He added: "In other words, it should be in the interest of Opec to live with lower prices for a little while in order to slow down development projects in the United States."

Oil price falls again as Saudi Arabia and UAE reject cuts

27 November

Oil prices fell yet further yesterday after Saudi Arabia indicated that it would not seek output cuts to try to drive up prices at its meeting today in Vienna.

Brent crude, the international benchmark, slid 58 cents to $77.75 after Saudi Arabia appeared to reject production cuts and the US Energy Information Administration said that American crude stocks had risen by 1.9 million barrels last week.

Opec members known to be pushing for output cuts include Venezuela and Iraq. However, United Arab Emirates oil minister Suhail bin Mohammed al-Mazroui indicated yesterday that he agreed with the Saudi position and did not see any need for drastic action.

"We are not going to panic, this is not the first time, this is not a crisis that requires us to panic," al-Mazroui told Reuters. "We have seen [oil prices] way lower."

Mazroui said that Opec needed to consider long-term solutions.

"We are not interested in the short fixes because we know they will not last," he said.‎"Opec should not in my view be the only one who is fixing this problem – Opec did not make the oversupply.

"The oversupply came from the evolution of the unconventional oil production... I think everyone needs to play a role in balancing the market, not Opec unilaterally."

After an impromptu four-way meeting ahead of the summit between member states Saudi Arabia and Venezuela and non-members Russia and Mexico, the Russian energy minister Alexander Novak made clear that Moscow would not comply with production cuts.

Some analysts predicted that the conference may continue for longer than usual as member states argued their positions.

"It might take a bit longer than the ordinary meetings," one delegate told the BBC. "They must agree, even if they have to stay here for two days. It is a matter of death or survival for budgets."

Oil price: Saudi Arabia refuses to commit to production cuts

26 November

Impromptu four-way talks ahead of this week's Opec summit between Russia and Mexico and Venezuela and Saudi Arabia, have ended without an agreement on possible production cuts that could help to stabilise falling oil prices.

Non-Opec members Russia and Mexico "rushed" to Vienna, in a bid to convince the organisation's putative "kingpin" Saudi Arabia to act on the growing oil glut, Reuters reports.

Saudi Arabia has "kept the market guessing" about its response to the 30 per cent price fall since June, with some commentators suggesting that the oil-rich country may be intentionally pushing prices down in response to the rapid rise of US shale production.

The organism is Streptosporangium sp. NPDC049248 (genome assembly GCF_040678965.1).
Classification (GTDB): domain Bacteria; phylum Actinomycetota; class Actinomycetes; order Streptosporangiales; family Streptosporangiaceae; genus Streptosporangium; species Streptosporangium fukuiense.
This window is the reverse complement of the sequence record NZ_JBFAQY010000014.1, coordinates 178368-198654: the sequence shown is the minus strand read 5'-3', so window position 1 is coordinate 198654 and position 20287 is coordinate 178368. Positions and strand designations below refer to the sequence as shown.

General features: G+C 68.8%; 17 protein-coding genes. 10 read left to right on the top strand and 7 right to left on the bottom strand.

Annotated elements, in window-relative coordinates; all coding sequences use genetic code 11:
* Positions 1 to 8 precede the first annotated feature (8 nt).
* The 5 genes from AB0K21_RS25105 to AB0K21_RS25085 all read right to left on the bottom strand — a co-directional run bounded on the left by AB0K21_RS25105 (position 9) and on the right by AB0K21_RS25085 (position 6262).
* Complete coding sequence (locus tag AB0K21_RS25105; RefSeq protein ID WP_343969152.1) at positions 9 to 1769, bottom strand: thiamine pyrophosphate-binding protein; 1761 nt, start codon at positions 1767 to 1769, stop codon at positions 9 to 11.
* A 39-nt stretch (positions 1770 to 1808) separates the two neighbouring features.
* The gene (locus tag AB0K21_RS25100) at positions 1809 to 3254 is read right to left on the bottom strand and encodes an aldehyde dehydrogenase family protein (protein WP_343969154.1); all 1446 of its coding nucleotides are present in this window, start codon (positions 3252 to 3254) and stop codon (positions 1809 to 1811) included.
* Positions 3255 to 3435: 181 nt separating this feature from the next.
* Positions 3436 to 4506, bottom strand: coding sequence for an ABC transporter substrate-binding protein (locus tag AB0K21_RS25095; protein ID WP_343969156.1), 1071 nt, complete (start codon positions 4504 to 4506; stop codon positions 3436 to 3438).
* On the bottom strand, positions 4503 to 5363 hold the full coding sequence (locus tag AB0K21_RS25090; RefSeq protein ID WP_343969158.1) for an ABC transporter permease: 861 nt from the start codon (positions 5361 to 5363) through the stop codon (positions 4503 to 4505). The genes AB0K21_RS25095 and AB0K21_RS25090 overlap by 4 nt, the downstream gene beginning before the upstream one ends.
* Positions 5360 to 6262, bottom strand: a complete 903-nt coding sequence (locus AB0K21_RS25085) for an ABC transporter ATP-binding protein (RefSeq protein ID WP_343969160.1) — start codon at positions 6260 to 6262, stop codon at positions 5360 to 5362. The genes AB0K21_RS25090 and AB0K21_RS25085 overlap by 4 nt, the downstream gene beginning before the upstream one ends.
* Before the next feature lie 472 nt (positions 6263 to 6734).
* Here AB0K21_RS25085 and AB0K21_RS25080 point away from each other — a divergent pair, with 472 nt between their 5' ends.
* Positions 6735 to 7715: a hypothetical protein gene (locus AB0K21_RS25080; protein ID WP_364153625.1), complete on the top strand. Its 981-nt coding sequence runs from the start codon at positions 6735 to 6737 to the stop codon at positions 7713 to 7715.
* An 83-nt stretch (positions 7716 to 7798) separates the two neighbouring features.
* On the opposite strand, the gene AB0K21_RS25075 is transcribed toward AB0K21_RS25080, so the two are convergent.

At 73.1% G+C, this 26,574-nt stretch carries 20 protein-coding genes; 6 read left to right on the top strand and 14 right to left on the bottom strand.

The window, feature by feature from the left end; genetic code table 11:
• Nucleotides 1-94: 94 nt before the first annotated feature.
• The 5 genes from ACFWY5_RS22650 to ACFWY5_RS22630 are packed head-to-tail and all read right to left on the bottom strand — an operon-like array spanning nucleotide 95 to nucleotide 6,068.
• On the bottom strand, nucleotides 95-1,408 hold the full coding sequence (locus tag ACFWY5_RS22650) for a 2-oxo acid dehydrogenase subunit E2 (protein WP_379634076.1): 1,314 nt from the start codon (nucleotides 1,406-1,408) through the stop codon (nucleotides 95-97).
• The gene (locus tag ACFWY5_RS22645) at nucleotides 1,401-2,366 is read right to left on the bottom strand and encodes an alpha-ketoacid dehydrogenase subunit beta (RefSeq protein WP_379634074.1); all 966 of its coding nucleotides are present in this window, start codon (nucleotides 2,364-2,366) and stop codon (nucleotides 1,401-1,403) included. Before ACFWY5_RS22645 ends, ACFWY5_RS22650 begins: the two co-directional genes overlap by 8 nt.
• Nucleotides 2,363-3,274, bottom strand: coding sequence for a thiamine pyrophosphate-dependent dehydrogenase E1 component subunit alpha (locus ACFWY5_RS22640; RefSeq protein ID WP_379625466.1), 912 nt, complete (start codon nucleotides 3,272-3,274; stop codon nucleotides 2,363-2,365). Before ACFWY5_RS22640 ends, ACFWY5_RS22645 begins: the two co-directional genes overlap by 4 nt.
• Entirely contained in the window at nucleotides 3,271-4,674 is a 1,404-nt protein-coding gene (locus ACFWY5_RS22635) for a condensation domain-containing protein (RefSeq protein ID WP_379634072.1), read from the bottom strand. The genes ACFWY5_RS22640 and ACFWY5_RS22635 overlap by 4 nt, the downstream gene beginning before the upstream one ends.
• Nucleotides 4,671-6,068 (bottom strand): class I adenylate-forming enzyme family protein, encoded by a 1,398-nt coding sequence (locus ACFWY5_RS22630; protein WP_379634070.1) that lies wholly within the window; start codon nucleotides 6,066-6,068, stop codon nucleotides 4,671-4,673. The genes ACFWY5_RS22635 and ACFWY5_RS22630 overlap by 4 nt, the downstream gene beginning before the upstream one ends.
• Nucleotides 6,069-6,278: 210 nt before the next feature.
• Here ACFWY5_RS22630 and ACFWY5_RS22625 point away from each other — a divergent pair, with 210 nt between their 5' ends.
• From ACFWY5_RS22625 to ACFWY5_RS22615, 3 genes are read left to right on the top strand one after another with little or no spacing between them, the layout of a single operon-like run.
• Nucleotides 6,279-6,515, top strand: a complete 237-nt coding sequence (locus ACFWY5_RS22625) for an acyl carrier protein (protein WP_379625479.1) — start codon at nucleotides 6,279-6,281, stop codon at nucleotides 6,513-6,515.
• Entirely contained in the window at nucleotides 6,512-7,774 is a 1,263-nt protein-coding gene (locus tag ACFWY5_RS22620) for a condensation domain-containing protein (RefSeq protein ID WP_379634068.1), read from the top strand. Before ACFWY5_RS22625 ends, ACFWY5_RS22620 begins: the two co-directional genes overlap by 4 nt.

Others have intimated that lower oil prices conveniently serve the US and Saudi Arabia's geopolitical aims. The New York Times's Tom Friedman asked: "Is it just my imagination or is there a global oil war under way pitting the United States and Saudi Arabia on one side against Russia and Iran on the other?"

Venezuelan foreign minister Rafael Ramirez said that while there was broad agreement that the over-supply of oil was "not good" for many members of the Opec bloc, no plan had been reached on production cuts.

"We discussed the situation in the market, we shared our points of view, we need to keep in contact and we agreed to meet again in three months," Ramirez said.

Analysts estimated on Tuesday that oil could drop below $70 a barrel if Opec ministers fail to agree to significant production cuts, the Globe and Mail reports. However, such cuts are by no means guaranteed. A recent poll of 20 experts by Bloomberg found that precisely half thought Opec would vote for production cuts and half expected there to be no change.

Saudi oil minister Ali al-Naimi refused to answer reporters' questions directly on Tuesday, commenting: "This is not the first time the market is oversupplied."

Naimi did not speak to reporters after the talks with Russia, Mexico and fellow Opec member Venezuela concluded yesterday. 

Oil price futures rally on talk of Opec production cut

21 November

Speculation is growing that Opec will be forced to cut production when it meets in Vienna next week.

The expectation caused continued fluctuation in the market, driving oil futures up on Thursday, as Brent, the global benchmark, rose by $1.23, or 1.6 per cent, to $79.33 a barrel on ICE Futures Europe.

The rise was the first gain in three days, but experts anticipate continued volatility in the market today and over the weekend, CNBC says.

Oil prices have declined by 30 per cent since the middle of June due to abundant global supply and low demand growth.

Also causing volatility is talk of an imminent deal on Iran's nuclear program, which could see sanctions being lifted on the Middle Eastern oil producer.

"You're going to see book squaring ahead of the determination of the Iran nuclear talks," said John Kilduff of Again Capital. "It's a big week for oil next week. The talks are expected to conclude on Monday and then Opec meets Thursday. I think you're going to see this market be volatile as everybody gets squared and lays their bets down."

Many analysts are calling for Opec, the Organisation of Petroleum Exporting Countries, to cut production when it meets on Thursday next week, the Wall Street Journal says, but whether or not any cuts will be made remains unclear.

"People are keeping a wary eye on this meeting next week," Gene McGillian, senior analyst at Tradition Energy told the WSJ. "Without a production cut from Opec, I think the market probably will grind a little lower still."

Citigroup considers Opec action to be little more than a "remote possibility". The group says that many Opec members are currently unwilling to cut their supply, and Saudi Arabia is unlikely to act alone to implement the required reductions, Bloomberg reports.